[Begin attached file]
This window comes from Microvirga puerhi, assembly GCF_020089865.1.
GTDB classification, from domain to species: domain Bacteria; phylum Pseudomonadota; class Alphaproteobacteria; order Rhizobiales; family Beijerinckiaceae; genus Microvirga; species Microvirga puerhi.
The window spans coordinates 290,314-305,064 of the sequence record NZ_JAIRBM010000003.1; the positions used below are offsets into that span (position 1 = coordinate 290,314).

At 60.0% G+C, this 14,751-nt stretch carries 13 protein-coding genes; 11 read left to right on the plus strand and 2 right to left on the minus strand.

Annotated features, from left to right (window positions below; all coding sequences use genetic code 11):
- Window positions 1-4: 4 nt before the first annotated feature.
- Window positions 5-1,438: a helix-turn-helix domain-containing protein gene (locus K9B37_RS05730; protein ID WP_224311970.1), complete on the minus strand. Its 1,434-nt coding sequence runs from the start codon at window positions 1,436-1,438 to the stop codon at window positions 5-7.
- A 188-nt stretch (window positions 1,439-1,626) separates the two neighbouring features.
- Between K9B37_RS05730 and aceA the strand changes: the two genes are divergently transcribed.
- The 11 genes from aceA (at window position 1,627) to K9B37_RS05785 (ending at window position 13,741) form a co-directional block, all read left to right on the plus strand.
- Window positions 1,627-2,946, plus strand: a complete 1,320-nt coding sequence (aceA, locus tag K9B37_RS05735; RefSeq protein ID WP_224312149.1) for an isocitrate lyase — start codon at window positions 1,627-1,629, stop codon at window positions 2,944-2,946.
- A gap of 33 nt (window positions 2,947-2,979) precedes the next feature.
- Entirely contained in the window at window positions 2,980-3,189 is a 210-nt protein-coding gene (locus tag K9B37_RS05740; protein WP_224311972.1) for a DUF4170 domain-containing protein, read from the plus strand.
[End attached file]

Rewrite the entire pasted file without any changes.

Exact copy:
This window comes from Microvirga puerhi, assembly GCF_020089865.1.
GTDB classification, from domain to species: domain Bacteria; phylum Pseudomonadota; class Alphaproteobacteria; order Rhizobiales; family Beijerinckiaceae; genus Microvirga; species Microvirga puerhi.
The window spans coordinates 290,314-305,064 of the sequence record NZ_JAIRBM010000003.1; the positions used below are offsets into that span (position 1 = coordinate 290,314).

At 60.0% G+C, this 14,751-nt stretch carries 13 protein-coding genes; 11 read left to right on the plus strand and 2 right to left on the minus strand.

Annotated features, from left to right (window positions below; all coding sequences use genetic code 11):
- Window positions 1-4: 4 nt before the first annotated feature.
- Window positions 5-1,438: a helix-turn-helix domain-containing protein gene (locus K9B37_RS05730; protein ID WP_224311970.1), complete on the minus strand. Its 1,434-nt coding sequence runs from the start codon at window positions 1,436-1,438 to the stop codon at window positions 5-7.
- A 188-nt stretch (window positions 1,439-1,626) separates the two neighbouring features.
- Between K9B37_RS05730 and aceA the strand changes: the two genes are divergently transcribed.
- The 11 genes from aceA (at window position 1,627) to K9B37_RS05785 (ending at window position 13,741) form a co-directional block, all read left to right on the plus strand.
- Window positions 1,627-2,946, plus strand: a complete 1,320-nt coding sequence (aceA, locus tag K9B37_RS05735; RefSeq protein ID WP_224312149.1) for an isocitrate lyase — start codon at window positions 1,627-1,629, stop codon at window positions 2,944-2,946.
- A gap of 33 nt (window positions 2,947-2,979) precedes the next feature.
- Entirely contained in the window at window positions 2,980-3,189 is a 210-nt protein-coding gene (locus tag K9B37_RS05740; protein WP_224311972.1) for a DUF4170 domain-containing protein, read from the plus strand.